For years, I have maintained the belief that adolescence is synonymous with emotion. To some extent, teenagehood is associated with feeling, whether it be experiencing euphoria or sorrow – yet I have since realised that numbness, or indifference, is equally as valuable as emotion.
As I grew older, I maintained an unforgiving relationship with hatred and dread – I would blame myself for becoming embedded within the realm of indifference. I could not merely accept it – I desired a source of fault. I slowly began to isolate myself further, as I came to the conclusion that exterior factors must have provoked the numbness I felt. Deep down, however, in the depths of my soul, I knew detachment and indifference existed and thrived within me – and that I was foolish to believe otherwise. I grieved the person who I once was, before I became lost in a void. As a coping mechanism, I evoked the memories from when I was younger – when I did not succumb to numbness.
I am currently re-learning that nostalgia is a liar – a mysterious entity with no purpose other than to conceal the truth. I have discovered that nostalgia warps and distorts past experiences – it shrouds hardships and pain in shadows, and allows happiness and joy to bathe in divine light. I would subconsciously erase the moments of numbness, as I wanted to believe that they never had existed. However, I have since realised that indifference had always thrived within me. I have discovered that numbness can manifest in varying forms; whether it be crying and feeling my tears dissolve into my skin, or while maintaining a blank, empty gaze.
I have recently discovered that when I enter states of numbness, I can welcome fleeting thoughts, rather than ostracising them. Instead of describing periods of indifference as empty/lonely/isolating, I can realise that numbness is malleable. It can be distorted and manipulated in order to allow me to explore the core of who I am. When there are no exterior factors which contribute to the feeling of numbness, and my mind is not clouded by thought, I can calmly flip through the layers of my soul – much like the worn pages of a book.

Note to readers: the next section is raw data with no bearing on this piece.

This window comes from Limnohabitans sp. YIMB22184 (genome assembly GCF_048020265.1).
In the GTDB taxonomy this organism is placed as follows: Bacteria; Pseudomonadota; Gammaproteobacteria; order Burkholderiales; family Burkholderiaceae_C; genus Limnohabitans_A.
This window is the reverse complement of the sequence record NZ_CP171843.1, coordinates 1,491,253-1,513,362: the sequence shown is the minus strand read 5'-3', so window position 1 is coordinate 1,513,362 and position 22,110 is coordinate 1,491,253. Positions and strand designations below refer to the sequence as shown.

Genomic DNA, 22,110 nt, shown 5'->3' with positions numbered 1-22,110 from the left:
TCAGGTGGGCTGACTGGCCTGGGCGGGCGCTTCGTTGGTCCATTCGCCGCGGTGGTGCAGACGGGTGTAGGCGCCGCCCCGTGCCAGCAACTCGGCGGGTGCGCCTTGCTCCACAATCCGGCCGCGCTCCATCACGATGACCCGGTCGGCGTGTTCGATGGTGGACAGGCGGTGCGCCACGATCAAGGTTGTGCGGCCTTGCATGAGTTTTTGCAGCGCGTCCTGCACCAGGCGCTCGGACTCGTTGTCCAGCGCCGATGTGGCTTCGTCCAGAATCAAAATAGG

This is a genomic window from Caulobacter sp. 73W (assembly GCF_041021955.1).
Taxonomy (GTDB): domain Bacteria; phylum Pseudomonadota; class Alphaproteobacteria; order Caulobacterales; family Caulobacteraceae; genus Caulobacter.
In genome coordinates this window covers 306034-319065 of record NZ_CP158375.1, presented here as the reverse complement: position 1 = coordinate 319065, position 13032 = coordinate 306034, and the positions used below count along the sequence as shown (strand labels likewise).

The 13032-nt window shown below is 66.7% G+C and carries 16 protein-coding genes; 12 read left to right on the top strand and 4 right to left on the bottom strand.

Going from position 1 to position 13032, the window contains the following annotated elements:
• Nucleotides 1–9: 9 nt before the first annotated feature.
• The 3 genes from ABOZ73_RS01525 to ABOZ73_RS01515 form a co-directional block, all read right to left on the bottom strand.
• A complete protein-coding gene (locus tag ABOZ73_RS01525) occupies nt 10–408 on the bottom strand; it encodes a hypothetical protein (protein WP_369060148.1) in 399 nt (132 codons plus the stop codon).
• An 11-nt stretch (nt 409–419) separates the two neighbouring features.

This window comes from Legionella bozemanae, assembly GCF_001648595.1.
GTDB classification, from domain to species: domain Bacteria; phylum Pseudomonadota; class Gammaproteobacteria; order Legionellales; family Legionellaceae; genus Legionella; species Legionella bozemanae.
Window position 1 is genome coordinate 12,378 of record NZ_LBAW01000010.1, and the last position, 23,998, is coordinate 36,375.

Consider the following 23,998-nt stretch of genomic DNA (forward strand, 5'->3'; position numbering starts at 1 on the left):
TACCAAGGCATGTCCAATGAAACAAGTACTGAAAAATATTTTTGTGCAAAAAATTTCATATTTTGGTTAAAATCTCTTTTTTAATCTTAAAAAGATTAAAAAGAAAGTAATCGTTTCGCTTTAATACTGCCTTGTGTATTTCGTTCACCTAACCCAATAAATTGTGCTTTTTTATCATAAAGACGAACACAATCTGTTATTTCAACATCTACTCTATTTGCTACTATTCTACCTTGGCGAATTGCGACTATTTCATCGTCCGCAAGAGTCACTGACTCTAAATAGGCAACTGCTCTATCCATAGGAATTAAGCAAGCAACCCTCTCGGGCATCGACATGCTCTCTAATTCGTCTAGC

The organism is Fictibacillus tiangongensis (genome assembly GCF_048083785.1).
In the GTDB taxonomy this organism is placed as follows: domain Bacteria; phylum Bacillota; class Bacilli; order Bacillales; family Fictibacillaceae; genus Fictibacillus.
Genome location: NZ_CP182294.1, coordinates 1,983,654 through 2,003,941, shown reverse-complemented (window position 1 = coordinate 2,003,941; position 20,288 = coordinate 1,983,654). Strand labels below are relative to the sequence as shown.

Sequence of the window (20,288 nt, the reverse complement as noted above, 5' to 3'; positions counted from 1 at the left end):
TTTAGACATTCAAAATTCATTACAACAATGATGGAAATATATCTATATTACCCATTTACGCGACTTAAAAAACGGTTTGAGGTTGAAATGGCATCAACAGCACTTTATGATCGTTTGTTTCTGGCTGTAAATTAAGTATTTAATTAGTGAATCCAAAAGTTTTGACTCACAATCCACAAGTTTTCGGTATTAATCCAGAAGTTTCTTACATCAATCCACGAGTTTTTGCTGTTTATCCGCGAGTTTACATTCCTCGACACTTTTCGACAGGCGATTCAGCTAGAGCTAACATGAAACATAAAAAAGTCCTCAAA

Since recognising that indifference is not a burden, but rather a feeling which I can peacefully coexist with, I have learnt three things:
- Suppression is not a viable mechanism of escape. Previously, when I entered states of numbness and isolation, I attempted to suppress the empty pit in my stomach and instead plead for a feeling of substance. I longed for escape – it seemed much a like a distant utopia, in which I could feel exactly what I desired at any particular moment. However, I have learnt that suppression merely immortalised thoughts of self-blame and self-hatred. Eventually, after suppressing my feelings of numbness and indifference for some time, they began to demand an outlet. I realised that my warped ideal of escapism (rejecting my feelings) was not a sustainable one, and that in order to coexist with numbness, I needed to acknowledge and accept it.
- Being in the midst of numbness can be peaceful. As a teenager, I would be overwhelmed and engulfed by intense, unyielding emotion. I would spend hours trying to heal and reconciling my thoughts. When I entered states of indifference, I would closely follow this practice – of feeling overwhelmed and powerless, and then attempting to articulate my emotions. In spite of this, I have since learnt that sometimes, emotions and feelings are not designed to be deciphered and closely examined. They are free-floating, weightless – they are entities which can exist without categorisation. I have also realised that being in the midst of numbness does not have to be chaotic. I can acknowledge the indescribable feeling of indifference. I can realise that numbness is the epitome of infinity, and that it allows my thoughts and feelings to exist in their purest form.
- Indifference is not perpetual – it is malleable. When I was younger, and I entered states of numbness, I felt as though I was trapped. I believed that I was locked within a prison of isolation and indifference. However, I have learnt that numbness is not an all-powerful force in which I must conform to. Indifference has allowed me to peacefully welcome my thoughts in whatever form they manifest in – whether they be fleeting or undying. Numbness is malleable – it can be distorted and moulded, to allow me to fully acknowledge and accept my thoughts. I can welcome them, in whatever form they arrive.
Although the feeling of numbness cannot truly be articulated, I believe that it is both the ancestor and the descendant of emotion. Numbness resides within emotion – yet it also surrounds it. I once believed that indifference was the void of feeling – that nothing could exist within it. However, I have realised that numbness is an entity which is forgiving – it is a force which has allowed me to grow and exist freely. Numbness is all that is infinite. I know that this is true, as something which I have been telling myself recently is: If emotion is a galaxy, numbness is every solitary star.
– Lottie Frohmader